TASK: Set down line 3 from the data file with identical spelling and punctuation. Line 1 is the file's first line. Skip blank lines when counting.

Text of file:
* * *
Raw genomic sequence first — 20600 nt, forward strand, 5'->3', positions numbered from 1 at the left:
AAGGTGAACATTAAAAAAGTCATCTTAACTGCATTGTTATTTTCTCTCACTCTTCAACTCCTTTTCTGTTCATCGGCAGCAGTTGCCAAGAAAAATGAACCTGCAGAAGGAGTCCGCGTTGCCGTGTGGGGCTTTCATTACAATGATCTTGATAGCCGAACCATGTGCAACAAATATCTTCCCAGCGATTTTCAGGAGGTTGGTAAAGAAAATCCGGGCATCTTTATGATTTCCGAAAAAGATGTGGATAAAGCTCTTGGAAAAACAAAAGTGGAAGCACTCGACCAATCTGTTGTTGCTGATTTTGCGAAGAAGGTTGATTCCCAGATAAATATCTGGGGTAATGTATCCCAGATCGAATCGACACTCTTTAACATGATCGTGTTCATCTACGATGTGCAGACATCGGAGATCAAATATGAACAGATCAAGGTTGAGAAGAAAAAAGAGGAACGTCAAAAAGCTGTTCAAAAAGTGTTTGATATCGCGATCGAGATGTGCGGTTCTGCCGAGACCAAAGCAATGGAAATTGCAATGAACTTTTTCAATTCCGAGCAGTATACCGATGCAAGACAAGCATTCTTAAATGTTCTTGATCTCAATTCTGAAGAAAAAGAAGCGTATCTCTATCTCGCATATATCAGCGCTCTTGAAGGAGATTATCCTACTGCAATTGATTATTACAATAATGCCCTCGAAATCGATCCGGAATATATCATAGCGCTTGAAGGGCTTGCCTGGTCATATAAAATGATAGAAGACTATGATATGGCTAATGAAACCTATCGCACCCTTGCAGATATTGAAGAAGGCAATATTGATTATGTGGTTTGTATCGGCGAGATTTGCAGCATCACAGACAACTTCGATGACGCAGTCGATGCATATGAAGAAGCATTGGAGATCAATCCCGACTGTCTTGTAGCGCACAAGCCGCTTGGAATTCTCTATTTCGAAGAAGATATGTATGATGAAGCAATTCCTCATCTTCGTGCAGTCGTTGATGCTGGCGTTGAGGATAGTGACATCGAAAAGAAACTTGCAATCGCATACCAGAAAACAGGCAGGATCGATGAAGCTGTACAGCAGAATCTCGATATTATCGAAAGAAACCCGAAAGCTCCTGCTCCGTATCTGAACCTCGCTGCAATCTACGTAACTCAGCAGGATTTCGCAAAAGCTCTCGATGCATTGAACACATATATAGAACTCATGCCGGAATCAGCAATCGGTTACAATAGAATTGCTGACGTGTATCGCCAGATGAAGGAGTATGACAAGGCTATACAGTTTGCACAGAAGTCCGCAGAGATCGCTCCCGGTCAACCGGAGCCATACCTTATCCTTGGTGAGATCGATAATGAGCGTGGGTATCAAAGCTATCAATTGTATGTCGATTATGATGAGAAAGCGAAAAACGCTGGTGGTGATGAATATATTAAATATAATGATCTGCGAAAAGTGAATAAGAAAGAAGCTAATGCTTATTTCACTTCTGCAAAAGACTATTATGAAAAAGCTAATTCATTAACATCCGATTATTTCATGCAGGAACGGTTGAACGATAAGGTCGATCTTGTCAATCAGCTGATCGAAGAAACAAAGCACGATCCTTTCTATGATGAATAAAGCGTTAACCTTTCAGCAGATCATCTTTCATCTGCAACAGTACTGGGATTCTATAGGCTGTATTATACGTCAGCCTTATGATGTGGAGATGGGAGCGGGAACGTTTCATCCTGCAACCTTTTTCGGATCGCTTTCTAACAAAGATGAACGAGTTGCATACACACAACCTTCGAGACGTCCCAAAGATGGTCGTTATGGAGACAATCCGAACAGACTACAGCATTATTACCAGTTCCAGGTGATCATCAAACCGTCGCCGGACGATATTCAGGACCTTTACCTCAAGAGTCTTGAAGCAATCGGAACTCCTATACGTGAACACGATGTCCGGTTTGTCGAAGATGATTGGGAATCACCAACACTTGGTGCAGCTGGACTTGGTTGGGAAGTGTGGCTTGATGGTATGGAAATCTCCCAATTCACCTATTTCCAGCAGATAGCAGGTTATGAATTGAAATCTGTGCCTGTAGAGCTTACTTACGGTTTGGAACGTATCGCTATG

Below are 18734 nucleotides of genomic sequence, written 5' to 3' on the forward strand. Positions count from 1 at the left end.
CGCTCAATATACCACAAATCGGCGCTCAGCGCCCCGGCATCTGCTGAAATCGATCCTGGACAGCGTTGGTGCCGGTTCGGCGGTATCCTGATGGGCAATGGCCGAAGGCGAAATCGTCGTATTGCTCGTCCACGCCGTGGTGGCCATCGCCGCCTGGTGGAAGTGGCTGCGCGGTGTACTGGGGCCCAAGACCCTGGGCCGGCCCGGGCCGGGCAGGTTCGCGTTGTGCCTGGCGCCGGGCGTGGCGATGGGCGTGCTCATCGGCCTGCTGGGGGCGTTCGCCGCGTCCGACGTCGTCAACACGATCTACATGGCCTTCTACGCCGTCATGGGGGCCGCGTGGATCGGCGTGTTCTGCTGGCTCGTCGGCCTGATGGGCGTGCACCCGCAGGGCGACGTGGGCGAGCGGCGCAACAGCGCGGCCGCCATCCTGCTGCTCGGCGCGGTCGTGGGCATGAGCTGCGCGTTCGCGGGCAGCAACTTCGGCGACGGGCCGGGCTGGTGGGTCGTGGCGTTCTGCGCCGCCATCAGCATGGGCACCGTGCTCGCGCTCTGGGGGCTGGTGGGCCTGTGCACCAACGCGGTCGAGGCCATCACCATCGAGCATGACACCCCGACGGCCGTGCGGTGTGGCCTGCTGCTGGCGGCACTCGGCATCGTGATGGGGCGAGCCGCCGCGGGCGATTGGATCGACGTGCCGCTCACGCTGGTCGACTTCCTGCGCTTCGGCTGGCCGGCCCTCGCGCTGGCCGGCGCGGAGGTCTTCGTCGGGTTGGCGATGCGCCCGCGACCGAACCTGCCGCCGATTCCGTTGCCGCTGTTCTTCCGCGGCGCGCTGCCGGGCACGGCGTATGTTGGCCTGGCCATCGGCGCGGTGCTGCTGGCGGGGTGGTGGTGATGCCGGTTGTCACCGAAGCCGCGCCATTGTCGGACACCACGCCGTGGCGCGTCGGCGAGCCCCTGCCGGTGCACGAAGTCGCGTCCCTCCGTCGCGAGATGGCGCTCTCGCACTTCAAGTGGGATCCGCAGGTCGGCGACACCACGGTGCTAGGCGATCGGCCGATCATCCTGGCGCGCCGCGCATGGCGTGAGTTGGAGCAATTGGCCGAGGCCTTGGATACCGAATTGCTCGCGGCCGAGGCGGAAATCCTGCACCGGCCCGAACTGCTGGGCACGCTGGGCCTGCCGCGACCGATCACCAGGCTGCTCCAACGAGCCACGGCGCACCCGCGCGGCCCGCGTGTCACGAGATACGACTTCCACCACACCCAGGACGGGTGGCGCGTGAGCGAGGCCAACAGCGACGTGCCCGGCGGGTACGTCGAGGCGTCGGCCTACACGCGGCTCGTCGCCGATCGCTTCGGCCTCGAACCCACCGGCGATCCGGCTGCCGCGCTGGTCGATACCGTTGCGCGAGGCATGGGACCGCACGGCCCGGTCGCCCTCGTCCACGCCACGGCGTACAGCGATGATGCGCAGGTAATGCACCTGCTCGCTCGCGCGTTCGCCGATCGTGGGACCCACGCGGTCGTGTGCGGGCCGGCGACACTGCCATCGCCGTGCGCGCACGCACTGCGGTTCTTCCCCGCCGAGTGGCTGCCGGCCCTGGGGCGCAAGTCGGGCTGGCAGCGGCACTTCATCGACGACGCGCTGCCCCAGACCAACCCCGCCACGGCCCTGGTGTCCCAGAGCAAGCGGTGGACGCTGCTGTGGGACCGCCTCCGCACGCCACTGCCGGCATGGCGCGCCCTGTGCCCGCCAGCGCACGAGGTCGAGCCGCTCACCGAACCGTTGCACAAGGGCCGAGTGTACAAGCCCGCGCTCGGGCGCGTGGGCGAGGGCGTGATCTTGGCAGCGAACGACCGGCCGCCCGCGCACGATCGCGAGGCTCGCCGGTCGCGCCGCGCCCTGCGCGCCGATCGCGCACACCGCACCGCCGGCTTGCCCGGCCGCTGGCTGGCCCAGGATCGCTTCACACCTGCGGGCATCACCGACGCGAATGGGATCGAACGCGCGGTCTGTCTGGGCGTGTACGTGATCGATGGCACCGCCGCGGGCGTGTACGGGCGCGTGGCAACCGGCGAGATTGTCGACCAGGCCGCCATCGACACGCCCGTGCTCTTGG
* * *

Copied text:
Below are 18734 nucleotides of genomic sequence, written 5' to 3' on the forward strand. Positions count from 1 at the left end.